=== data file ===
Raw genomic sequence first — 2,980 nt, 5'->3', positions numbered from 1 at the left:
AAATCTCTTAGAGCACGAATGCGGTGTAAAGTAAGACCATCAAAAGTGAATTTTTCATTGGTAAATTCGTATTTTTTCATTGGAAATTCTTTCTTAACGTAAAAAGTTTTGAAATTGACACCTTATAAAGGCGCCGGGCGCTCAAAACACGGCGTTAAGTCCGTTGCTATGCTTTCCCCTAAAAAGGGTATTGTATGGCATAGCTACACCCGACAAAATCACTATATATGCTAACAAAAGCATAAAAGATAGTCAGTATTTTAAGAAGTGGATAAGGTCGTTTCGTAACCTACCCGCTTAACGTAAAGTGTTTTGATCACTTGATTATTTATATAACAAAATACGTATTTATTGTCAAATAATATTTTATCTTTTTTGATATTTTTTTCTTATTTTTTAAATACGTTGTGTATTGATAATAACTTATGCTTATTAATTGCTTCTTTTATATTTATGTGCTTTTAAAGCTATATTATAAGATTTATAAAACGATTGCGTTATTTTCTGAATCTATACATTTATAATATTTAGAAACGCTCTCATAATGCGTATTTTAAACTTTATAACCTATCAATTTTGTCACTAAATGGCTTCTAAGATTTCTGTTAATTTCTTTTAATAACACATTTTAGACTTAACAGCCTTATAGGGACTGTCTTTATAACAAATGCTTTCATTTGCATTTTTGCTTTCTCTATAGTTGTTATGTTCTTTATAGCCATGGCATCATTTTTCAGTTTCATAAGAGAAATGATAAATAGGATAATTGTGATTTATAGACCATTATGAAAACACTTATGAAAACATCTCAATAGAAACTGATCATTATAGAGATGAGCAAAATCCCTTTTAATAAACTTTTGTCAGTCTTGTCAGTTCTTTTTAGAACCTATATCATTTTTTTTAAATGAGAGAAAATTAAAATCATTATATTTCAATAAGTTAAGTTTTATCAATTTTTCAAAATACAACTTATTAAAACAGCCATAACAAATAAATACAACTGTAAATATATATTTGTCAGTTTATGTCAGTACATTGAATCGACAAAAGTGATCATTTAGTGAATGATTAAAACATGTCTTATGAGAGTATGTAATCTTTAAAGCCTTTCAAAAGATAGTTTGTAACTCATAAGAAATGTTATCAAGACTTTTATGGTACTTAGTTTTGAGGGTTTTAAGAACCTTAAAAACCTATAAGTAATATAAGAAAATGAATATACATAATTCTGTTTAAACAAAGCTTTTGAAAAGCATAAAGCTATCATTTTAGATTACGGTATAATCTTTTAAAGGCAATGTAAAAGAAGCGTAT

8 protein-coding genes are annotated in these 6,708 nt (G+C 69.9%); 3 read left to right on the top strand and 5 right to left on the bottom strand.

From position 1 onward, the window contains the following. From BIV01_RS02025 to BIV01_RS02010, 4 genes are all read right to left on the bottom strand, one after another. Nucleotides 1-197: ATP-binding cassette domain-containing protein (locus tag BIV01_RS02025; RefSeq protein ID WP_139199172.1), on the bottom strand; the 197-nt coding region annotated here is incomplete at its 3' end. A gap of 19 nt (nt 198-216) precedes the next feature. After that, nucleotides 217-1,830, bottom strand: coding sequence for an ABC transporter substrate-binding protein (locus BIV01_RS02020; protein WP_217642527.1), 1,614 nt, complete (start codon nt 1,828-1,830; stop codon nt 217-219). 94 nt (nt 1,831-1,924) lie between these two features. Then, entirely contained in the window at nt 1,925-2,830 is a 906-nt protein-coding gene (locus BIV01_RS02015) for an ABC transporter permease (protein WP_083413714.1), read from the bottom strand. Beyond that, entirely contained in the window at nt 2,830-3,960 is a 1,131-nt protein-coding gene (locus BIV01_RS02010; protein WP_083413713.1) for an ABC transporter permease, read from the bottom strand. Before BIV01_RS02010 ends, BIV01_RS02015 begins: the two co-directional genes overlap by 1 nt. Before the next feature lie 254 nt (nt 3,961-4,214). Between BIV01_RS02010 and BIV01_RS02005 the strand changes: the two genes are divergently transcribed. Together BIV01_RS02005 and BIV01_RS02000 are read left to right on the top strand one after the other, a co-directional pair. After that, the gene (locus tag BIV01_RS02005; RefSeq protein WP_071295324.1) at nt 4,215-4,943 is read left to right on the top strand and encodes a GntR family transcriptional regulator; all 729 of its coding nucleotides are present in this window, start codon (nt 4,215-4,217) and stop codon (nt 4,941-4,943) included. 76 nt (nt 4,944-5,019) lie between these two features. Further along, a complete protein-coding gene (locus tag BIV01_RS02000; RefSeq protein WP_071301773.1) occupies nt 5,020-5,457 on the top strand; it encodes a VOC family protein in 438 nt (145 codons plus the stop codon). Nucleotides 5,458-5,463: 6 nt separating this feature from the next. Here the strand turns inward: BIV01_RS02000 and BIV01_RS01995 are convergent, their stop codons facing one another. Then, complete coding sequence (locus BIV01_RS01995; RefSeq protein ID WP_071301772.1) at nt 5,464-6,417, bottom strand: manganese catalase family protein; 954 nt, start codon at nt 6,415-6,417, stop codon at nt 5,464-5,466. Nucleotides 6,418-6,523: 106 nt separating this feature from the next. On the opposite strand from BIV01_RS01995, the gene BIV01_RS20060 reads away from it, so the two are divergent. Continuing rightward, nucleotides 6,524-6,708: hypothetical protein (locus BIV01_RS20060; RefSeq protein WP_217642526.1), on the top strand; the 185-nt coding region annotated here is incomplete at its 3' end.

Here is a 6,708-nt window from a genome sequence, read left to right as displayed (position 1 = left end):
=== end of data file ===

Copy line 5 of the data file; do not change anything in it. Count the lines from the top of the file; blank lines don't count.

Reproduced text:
Here is a 6,708-nt window from a genome sequence, read left to right as displayed (position 1 = left end):